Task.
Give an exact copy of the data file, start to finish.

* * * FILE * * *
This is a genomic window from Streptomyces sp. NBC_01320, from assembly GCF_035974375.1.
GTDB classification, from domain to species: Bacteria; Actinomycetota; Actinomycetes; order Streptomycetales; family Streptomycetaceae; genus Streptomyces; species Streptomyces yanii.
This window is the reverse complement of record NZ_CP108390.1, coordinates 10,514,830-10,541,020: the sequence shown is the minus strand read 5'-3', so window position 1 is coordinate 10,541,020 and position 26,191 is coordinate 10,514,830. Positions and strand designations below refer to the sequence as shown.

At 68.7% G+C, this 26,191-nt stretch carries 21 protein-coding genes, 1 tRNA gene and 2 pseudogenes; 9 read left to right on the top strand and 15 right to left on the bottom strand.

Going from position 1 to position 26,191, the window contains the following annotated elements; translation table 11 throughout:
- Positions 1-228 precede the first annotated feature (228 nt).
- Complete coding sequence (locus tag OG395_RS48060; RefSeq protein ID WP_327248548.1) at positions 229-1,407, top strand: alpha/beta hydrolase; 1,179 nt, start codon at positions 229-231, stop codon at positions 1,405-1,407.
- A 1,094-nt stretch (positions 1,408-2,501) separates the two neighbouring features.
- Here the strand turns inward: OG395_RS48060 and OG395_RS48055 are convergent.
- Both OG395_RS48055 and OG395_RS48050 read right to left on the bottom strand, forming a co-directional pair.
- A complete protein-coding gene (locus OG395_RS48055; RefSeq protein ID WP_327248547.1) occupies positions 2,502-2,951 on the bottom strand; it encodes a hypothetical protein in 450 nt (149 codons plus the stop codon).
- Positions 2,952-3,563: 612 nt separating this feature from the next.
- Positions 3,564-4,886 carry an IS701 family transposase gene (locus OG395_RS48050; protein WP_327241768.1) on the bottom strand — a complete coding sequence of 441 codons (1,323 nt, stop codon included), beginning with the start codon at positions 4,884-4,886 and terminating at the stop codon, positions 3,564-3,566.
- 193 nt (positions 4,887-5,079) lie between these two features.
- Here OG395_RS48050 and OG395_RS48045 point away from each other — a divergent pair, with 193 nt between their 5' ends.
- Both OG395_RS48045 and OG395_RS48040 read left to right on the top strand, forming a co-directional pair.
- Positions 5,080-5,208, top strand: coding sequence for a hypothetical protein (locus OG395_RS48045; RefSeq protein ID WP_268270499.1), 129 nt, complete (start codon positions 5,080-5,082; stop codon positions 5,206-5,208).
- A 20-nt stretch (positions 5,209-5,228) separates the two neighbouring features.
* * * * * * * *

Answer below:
This is a genomic window from Streptomyces sp. NBC_01320, from assembly GCF_035974375.1.
GTDB classification, from domain to species: Bacteria; Actinomycetota; Actinomycetes; order Streptomycetales; family Streptomycetaceae; genus Streptomyces; species Streptomyces yanii.
This window is the reverse complement of record NZ_CP108390.1, coordinates 10,514,830-10,541,020: the sequence shown is the minus strand read 5'-3', so window position 1 is coordinate 10,541,020 and position 26,191 is coordinate 10,514,830. Positions and strand designations below refer to the sequence as shown.

At 68.7% G+C, this 26,191-nt stretch carries 21 protein-coding genes, 1 tRNA gene and 2 pseudogenes; 9 read left to right on the top strand and 15 right to left on the bottom strand.

Going from position 1 to position 26,191, the window contains the following annotated elements; translation table 11 throughout:
- Positions 1-228 precede the first annotated feature (228 nt).
- Complete coding sequence (locus tag OG395_RS48060; RefSeq protein ID WP_327248548.1) at positions 229-1,407, top strand: alpha/beta hydrolase; 1,179 nt, start codon at positions 229-231, stop codon at positions 1,405-1,407.
- A 1,094-nt stretch (positions 1,408-2,501) separates the two neighbouring features.
- Here the strand turns inward: OG395_RS48060 and OG395_RS48055 are convergent.
- Both OG395_RS48055 and OG395_RS48050 read right to left on the bottom strand, forming a co-directional pair.
- A complete protein-coding gene (locus OG395_RS48055; RefSeq protein ID WP_327248547.1) occupies positions 2,502-2,951 on the bottom strand; it encodes a hypothetical protein in 450 nt (149 codons plus the stop codon).
- Positions 2,952-3,563: 612 nt separating this feature from the next.
- Positions 3,564-4,886 carry an IS701 family transposase gene (locus OG395_RS48050; protein WP_327241768.1) on the bottom strand — a complete coding sequence of 441 codons (1,323 nt, stop codon included), beginning with the start codon at positions 4,884-4,886 and terminating at the stop codon, positions 3,564-3,566.
- 193 nt (positions 4,887-5,079) lie between these two features.
- Here OG395_RS48050 and OG395_RS48045 point away from each other — a divergent pair, with 193 nt between their 5' ends.
- Both OG395_RS48045 and OG395_RS48040 read left to right on the top strand, forming a co-directional pair.
- Positions 5,080-5,208, top strand: coding sequence for a hypothetical protein (locus OG395_RS48045; RefSeq protein ID WP_268270499.1), 129 nt, complete (start codon positions 5,080-5,082; stop codon positions 5,206-5,208).
- A 20-nt stretch (positions 5,209-5,228) separates the two neighbouring features.